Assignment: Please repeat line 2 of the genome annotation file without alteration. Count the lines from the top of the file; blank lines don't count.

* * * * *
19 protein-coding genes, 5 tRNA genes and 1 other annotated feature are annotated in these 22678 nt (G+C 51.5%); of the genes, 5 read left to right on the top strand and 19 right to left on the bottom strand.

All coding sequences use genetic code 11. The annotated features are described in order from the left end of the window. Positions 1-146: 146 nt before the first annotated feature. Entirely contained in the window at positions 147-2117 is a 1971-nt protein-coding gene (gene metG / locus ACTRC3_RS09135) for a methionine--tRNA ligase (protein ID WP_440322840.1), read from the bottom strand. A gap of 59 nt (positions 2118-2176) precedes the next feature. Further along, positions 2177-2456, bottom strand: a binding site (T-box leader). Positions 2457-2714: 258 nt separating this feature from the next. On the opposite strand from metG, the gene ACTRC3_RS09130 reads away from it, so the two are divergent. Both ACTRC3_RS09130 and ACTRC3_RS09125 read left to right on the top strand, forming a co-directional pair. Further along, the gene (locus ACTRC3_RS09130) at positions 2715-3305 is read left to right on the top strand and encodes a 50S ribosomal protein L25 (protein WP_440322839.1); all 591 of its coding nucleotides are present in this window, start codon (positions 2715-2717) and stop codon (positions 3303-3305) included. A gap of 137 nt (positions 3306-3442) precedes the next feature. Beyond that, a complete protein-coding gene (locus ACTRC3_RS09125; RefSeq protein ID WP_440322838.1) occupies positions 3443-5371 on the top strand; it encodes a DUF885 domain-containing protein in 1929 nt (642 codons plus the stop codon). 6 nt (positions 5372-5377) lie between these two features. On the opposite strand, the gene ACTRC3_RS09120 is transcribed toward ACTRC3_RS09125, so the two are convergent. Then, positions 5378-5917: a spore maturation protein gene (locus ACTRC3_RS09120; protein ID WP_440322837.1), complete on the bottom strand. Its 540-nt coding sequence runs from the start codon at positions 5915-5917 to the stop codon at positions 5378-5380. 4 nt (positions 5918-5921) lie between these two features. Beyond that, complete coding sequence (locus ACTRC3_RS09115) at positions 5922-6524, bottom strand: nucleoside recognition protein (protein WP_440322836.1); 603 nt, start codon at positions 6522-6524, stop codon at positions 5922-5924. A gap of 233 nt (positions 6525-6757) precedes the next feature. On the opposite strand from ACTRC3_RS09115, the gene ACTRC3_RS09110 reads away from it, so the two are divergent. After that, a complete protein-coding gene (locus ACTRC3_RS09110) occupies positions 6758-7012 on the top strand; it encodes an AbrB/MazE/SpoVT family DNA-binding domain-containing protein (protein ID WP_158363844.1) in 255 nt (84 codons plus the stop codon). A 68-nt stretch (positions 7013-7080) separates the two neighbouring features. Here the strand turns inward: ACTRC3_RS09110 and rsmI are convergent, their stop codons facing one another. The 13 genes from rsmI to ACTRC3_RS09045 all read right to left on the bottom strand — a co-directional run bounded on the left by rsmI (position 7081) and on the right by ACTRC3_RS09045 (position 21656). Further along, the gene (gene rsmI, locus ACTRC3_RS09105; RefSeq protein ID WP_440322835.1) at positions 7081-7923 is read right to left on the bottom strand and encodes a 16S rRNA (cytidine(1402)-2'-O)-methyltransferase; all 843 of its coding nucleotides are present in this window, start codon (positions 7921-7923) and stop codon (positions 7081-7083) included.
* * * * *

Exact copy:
All coding sequences use genetic code 11. The annotated features are described in order from the left end of the window. Positions 1-146: 146 nt before the first annotated feature. Entirely contained in the window at positions 147-2117 is a 1971-nt protein-coding gene (gene metG / locus ACTRC3_RS09135) for a methionine--tRNA ligase (protein ID WP_440322840.1), read from the bottom strand. A gap of 59 nt (positions 2118-2176) precedes the next feature. Further along, positions 2177-2456, bottom strand: a binding site (T-box leader). Positions 2457-2714: 258 nt separating this feature from the next. On the opposite strand from metG, the gene ACTRC3_RS09130 reads away from it, so the two are divergent. Both ACTRC3_RS09130 and ACTRC3_RS09125 read left to right on the top strand, forming a co-directional pair. Further along, the gene (locus ACTRC3_RS09130) at positions 2715-3305 is read left to right on the top strand and encodes a 50S ribosomal protein L25 (protein WP_440322839.1); all 591 of its coding nucleotides are present in this window, start codon (positions 2715-2717) and stop codon (positions 3303-3305) included. A gap of 137 nt (positions 3306-3442) precedes the next feature. Beyond that, a complete protein-coding gene (locus ACTRC3_RS09125; RefSeq protein ID WP_440322838.1) occupies positions 3443-5371 on the top strand; it encodes a DUF885 domain-containing protein in 1929 nt (642 codons plus the stop codon). 6 nt (positions 5372-5377) lie between these two features. On the opposite strand, the gene ACTRC3_RS09120 is transcribed toward ACTRC3_RS09125, so the two are convergent. Then, positions 5378-5917: a spore maturation protein gene (locus ACTRC3_RS09120; protein ID WP_440322837.1), complete on the bottom strand. Its 540-nt coding sequence runs from the start codon at positions 5915-5917 to the stop codon at positions 5378-5380. 4 nt (positions 5918-5921) lie between these two features. Beyond that, complete coding sequence (locus ACTRC3_RS09115) at positions 5922-6524, bottom strand: nucleoside recognition protein (protein WP_440322836.1); 603 nt, start codon at positions 6522-6524, stop codon at positions 5922-5924. A gap of 233 nt (positions 6525-6757) precedes the next feature. On the opposite strand from ACTRC3_RS09115, the gene ACTRC3_RS09110 reads away from it, so the two are divergent. After that, a complete protein-coding gene (locus ACTRC3_RS09110) occupies positions 6758-7012 on the top strand; it encodes an AbrB/MazE/SpoVT family DNA-binding domain-containing protein (protein ID WP_158363844.1) in 255 nt (84 codons plus the stop codon). A 68-nt stretch (positions 7013-7080) separates the two neighbouring features. Here the strand turns inward: ACTRC3_RS09110 and rsmI are convergent, their stop codons facing one another. The 13 genes from rsmI to ACTRC3_RS09045 all read right to left on the bottom strand — a co-directional run bounded on the left by rsmI (position 7081) and on the right by ACTRC3_RS09045 (position 21656). Further along, the gene (gene rsmI, locus ACTRC3_RS09105; RefSeq protein ID WP_440322835.1) at positions 7081-7923 is read right to left on the bottom strand and encodes a 16S rRNA (cytidine(1402)-2'-O)-methyltransferase; all 843 of its coding nucleotides are present in this window, start codon (positions 7921-7923) and stop codon (positions 7081-7083) included.